He’s played to festival-size crowds before, but this one’s going to be big in another way.
Matthew Byrne’s Thursday show at the LSPU Hall in St. John’s will mark the balladeer’s first formal headlining gig as a recorded solo artist.
In a sense, it should also help authenticate his standing as one of the island’s powerful new voices in traditional song.
For a few years now, the 27-year-old St. John’s native has been acclimatizing himself while gradually moving to the fore of those carrying the legacy of traditional Newfoundland music into a new generation.
And it’s no fluke that he might indeed be among the best suited for the task.
Byrne was born into a musically rich family with deep roots in resettled Placentia Bay and was, he says, “bred into (singing) because I was around it so much.”
His mother, Linda, is a longtime collector of old ballads and unaccompanied songs.
After moving to St. John’s in the 1970s, she helped foster the Newfoundland and Labrador Folk Festival and the St. John’s Folk Music Club.
Joe, Matthew’s father, rose to local musical prominence three decades ago after recording the seminal Newfoundland record “Towards The Sunset” in 1983 with his brother Pat and friend Baxter Wareham.
A lifelong exposure to a familial love for song naturally steered Byrne’s trajectory toward a musical life.
“There’s a huge repertoire out of Placentia Bay and out of rural Newfoundland alone, which I’m drawing from. I just happen to be drawing from the family stuff that came to me, product of place,” Byrne tells me, his hand on a pint of Kilkenny in front of him.
It’s mid-afternoon on a sunny spring day and we are seated just a few feet from the stage at The Ship Pub, where both he and members of his family have entertained enthusiastic crowds many times before.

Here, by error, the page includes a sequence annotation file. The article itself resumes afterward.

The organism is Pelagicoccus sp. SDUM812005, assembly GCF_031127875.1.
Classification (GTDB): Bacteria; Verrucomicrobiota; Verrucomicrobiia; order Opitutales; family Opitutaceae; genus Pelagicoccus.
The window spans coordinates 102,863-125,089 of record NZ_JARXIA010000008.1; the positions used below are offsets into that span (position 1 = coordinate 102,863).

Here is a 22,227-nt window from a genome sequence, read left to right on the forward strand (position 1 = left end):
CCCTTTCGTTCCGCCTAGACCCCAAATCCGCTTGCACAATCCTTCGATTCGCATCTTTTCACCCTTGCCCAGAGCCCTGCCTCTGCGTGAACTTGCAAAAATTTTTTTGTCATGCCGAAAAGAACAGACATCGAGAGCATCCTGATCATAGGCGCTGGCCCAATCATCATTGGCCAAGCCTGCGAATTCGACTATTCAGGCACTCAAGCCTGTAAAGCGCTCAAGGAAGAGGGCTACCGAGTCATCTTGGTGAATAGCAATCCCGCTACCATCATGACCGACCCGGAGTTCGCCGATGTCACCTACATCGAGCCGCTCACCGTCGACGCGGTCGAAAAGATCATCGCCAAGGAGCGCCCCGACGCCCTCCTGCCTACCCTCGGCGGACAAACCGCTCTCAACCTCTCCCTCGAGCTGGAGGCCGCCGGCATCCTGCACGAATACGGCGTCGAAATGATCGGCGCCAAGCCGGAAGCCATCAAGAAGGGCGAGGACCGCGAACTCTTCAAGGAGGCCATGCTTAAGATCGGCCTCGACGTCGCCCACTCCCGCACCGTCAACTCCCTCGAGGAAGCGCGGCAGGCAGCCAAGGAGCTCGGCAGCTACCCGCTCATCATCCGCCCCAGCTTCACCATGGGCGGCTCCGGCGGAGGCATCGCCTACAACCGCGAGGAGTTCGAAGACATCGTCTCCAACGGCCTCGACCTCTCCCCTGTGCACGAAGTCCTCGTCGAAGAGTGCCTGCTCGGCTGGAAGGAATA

“The singing tradition was already there for me,” he explains. “I just had to decide whether I wanted to carry it on or not.”
Byrne sang and played tunes his whole life, but it wasn’t until about three or four years ago he started to think seriously about making a record.
“I was steadily getting to the point where I was kind of thinking, all right, I feel like my musicianship is up to snuff,” he says.
“I started thinking about this collection of songs, and by the time I realized all of the definites were enough to make a solid record, I said, all right, I think it’s time to go for it.”
With the help of friend, producer and accomplished traditional musician Billy Sutton, Byrne whittled his choice down to a dozen songs or so and took them into the studio.
“Billy just basically rung me like a sponge to get every drop of good music out of me,” Byrne recalls. “He pushed me to my limit and wouldn’t let me settle for anything less than what he knew I could do.”
The result was Byrne’s 2010 debut album “Ballads,” a collection of songs that showcase his fine-tuned vocal abilities, melodic guitar playing and keen aptness for breathing new life into old classics and rarer collected songs while respecting the tradition in which they came to him.
“Banks of Newfoundland,” for example, Byrne learned from his mother, who collected it from Staverton Bridge when the British folk duo visited Newfoundland in the 1970s.
He learned “Young Riley” from his uncle Pat, who has been singing it for years, Byrne says.
“I learned it off him and started singing it myself, and when I asked him where he had got it, he told me he had learned it from my great Uncle Jack out of Southeast Bight,” he explains.